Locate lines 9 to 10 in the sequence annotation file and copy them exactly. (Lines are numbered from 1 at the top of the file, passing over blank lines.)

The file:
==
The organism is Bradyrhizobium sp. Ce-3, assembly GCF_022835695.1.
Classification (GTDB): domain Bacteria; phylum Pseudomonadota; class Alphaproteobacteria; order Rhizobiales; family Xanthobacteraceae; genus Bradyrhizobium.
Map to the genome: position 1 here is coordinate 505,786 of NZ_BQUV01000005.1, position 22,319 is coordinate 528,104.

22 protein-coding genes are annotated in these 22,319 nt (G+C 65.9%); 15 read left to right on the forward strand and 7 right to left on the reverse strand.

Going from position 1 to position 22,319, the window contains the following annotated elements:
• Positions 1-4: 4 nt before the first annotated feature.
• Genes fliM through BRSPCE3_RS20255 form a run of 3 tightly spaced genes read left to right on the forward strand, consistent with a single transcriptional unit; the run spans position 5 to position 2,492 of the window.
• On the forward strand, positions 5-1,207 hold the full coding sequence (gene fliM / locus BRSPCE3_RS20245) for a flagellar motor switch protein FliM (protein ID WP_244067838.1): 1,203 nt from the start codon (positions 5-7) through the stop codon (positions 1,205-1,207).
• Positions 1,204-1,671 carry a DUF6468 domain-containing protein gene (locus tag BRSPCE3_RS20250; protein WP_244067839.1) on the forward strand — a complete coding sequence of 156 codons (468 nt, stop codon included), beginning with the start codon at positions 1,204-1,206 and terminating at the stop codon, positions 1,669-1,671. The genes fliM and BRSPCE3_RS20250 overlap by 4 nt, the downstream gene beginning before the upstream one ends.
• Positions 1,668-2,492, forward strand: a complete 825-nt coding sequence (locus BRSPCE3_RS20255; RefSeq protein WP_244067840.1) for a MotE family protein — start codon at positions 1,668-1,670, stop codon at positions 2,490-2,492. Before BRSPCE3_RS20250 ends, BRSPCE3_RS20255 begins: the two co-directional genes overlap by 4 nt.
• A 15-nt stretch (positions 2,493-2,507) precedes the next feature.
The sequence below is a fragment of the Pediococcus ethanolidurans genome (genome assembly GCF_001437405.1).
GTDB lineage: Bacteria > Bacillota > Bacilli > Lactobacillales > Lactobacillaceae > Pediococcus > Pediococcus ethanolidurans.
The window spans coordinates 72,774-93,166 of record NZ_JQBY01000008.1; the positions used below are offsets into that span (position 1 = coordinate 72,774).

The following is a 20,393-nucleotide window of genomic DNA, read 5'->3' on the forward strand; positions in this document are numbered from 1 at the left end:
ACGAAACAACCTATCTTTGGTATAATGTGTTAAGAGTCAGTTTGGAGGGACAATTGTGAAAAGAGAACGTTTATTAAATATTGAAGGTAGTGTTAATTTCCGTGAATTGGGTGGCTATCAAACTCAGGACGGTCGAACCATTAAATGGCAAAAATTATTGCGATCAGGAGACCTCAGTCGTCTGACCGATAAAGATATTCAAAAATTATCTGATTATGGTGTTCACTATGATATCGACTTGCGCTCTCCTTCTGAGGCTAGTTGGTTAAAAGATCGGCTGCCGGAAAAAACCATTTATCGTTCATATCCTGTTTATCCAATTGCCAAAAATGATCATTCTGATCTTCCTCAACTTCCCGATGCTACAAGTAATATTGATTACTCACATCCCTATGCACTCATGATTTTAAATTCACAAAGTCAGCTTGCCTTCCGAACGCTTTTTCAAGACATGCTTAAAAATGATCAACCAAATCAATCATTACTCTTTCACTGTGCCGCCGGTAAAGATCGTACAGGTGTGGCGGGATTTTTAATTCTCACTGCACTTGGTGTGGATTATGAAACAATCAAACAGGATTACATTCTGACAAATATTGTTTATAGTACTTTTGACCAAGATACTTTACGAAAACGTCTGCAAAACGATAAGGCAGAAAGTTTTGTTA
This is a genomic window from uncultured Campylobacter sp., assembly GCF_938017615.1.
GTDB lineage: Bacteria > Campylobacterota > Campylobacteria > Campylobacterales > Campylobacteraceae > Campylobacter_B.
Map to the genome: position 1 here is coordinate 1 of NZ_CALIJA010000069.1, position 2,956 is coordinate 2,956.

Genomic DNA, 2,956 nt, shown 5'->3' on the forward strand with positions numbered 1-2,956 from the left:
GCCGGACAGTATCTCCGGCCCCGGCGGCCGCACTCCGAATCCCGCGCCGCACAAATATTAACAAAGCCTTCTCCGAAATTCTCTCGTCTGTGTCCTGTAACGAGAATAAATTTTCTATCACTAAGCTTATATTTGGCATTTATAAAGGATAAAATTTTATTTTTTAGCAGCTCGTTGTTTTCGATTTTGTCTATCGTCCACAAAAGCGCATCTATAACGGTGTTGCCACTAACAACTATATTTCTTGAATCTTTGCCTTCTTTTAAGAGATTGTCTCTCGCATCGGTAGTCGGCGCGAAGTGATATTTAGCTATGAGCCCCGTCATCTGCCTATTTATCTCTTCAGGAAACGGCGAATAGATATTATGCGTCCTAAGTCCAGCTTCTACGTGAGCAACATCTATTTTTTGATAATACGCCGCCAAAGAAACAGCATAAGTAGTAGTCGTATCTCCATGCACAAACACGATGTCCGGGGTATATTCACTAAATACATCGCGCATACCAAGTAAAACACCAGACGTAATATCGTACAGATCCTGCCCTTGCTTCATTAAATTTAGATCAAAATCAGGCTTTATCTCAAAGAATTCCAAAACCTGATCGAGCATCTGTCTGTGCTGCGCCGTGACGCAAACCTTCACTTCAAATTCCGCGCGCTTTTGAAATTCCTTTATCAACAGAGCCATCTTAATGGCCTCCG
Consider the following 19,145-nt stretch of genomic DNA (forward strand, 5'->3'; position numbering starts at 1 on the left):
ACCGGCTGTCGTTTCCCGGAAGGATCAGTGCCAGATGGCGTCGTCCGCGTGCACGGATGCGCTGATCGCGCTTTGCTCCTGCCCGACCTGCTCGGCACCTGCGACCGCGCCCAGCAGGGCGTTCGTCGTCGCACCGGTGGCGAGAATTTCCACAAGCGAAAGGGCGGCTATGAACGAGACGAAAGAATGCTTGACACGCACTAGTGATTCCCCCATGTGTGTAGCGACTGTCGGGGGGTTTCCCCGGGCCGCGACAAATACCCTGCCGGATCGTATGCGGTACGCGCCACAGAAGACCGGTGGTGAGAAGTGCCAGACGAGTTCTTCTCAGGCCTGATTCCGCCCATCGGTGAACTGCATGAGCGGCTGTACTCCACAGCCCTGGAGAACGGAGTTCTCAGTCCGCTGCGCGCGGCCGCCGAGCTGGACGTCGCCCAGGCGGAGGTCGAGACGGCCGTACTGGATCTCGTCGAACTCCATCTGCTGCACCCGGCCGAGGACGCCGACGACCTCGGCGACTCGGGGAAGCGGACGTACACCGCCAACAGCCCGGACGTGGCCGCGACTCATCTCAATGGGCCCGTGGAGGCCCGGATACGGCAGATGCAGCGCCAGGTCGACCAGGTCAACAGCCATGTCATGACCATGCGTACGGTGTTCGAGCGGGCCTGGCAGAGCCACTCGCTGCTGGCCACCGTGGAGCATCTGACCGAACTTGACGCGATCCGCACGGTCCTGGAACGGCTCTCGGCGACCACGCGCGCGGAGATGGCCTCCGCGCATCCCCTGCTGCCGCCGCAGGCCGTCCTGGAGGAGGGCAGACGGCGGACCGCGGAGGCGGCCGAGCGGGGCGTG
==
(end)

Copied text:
• Positions 1,204-1,671 carry a DUF6468 domain-containing protein gene (locus tag BRSPCE3_RS20250; protein WP_244067839.1) on the forward strand — a complete coding sequence of 156 codons (468 nt, stop codon included), beginning with the start codon at positions 1,204-1,206 and terminating at the stop codon, positions 1,669-1,671. The genes fliM and BRSPCE3_RS20250 overlap by 4 nt, the downstream gene beginning before the upstream one ends.
• Positions 1,668-2,492, forward strand: a complete 825-nt coding sequence (locus BRSPCE3_RS20255; RefSeq protein WP_244067840.1) for a MotE family protein — start codon at positions 1,668-1,670, stop codon at positions 2,490-2,492. Before BRSPCE3_RS20250 ends, BRSPCE3_RS20255 begins: the two co-directional genes overlap by 4 nt.